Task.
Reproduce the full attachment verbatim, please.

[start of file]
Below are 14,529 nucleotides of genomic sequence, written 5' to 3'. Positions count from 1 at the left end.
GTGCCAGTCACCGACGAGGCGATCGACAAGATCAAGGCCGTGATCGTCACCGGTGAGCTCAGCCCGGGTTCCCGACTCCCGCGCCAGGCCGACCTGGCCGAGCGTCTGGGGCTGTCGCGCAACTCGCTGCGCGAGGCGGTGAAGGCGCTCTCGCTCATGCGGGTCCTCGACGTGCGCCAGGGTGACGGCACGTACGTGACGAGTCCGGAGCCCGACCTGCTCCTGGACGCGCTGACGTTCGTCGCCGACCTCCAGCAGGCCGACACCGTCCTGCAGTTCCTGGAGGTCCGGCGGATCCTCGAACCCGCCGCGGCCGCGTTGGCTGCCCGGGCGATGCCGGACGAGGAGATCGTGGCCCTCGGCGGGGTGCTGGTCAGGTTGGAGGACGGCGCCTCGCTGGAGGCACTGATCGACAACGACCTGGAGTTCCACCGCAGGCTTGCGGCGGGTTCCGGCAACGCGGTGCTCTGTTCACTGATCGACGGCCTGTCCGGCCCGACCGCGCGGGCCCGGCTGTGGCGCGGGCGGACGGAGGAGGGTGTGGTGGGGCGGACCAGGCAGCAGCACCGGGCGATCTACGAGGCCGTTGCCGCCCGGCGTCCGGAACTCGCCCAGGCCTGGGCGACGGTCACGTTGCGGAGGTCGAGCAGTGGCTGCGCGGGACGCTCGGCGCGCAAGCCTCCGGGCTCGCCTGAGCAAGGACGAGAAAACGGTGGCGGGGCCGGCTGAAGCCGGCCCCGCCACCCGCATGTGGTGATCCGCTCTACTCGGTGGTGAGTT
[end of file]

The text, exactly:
Below are 14,529 nucleotides of genomic sequence, written 5' to 3'. Positions count from 1 at the left end.
GTGCCAGTCACCGACGAGGCGATCGACAAGATCAAGGCCGTGATCGTCACCGGTGAGCTCAGCCCGGGTTCCCGACTCCCGCGCCAGGCCGACCTGGCCGAGCGTCTGGGGCTGTCGCGCAACTCGCTGCGCGAGGCGGTGAAGGCGCTCTCGCTCATGCGGGTCCTCGACGTGCGCCAGGGTGACGGCACGTACGTGACGAGTCCGGAGCCCGACCTGCTCCTGGACGCGCTGACGTTCGTCGCCGACCTCCAGCAGGCCGACACCGTCCTGCAGTTCCTGGAGGTCCGGCGGATCCTCGAACCCGCCGCGGCCGCGTTGGCTGCCCGGGCGATGCCGGACGAGGAGATCGTGGCCCTCGGCGGGGTGCTGGTCAGGTTGGAGGACGGCGCCTCGCTGGAGGCACTGATCGACAACGACCTGGAGTTCCACCGCAGGCTTGCGGCGGGTTCCGGCAACGCGGTGCTCTGTTCACTGATCGACGGCCTGTCCGGCCCGACCGCGCGGGCCCGGCTGTGGCGCGGGCGGACGGAGGAGGGTGTGGTGGGGCGGACCAGGCAGCAGCACCGGGCGATCTACGAGGCCGTTGCCGCCCGGCGTCCGGAACTCGCCCAGGCCTGGGCGACGGTCACGTTGCGGAGGTCGAGCAGTGGCTGCGCGGGACGCTCGGCGCGCAAGCCTCCGGGCTCGCCTGAGCAAGGACGAGAAAACGGTGGCGGGGCCGGCTGAAGCCGGCCCCGCCACCCGCATGTGGTGATCCGCTCTACTCGGTGGTGAGTT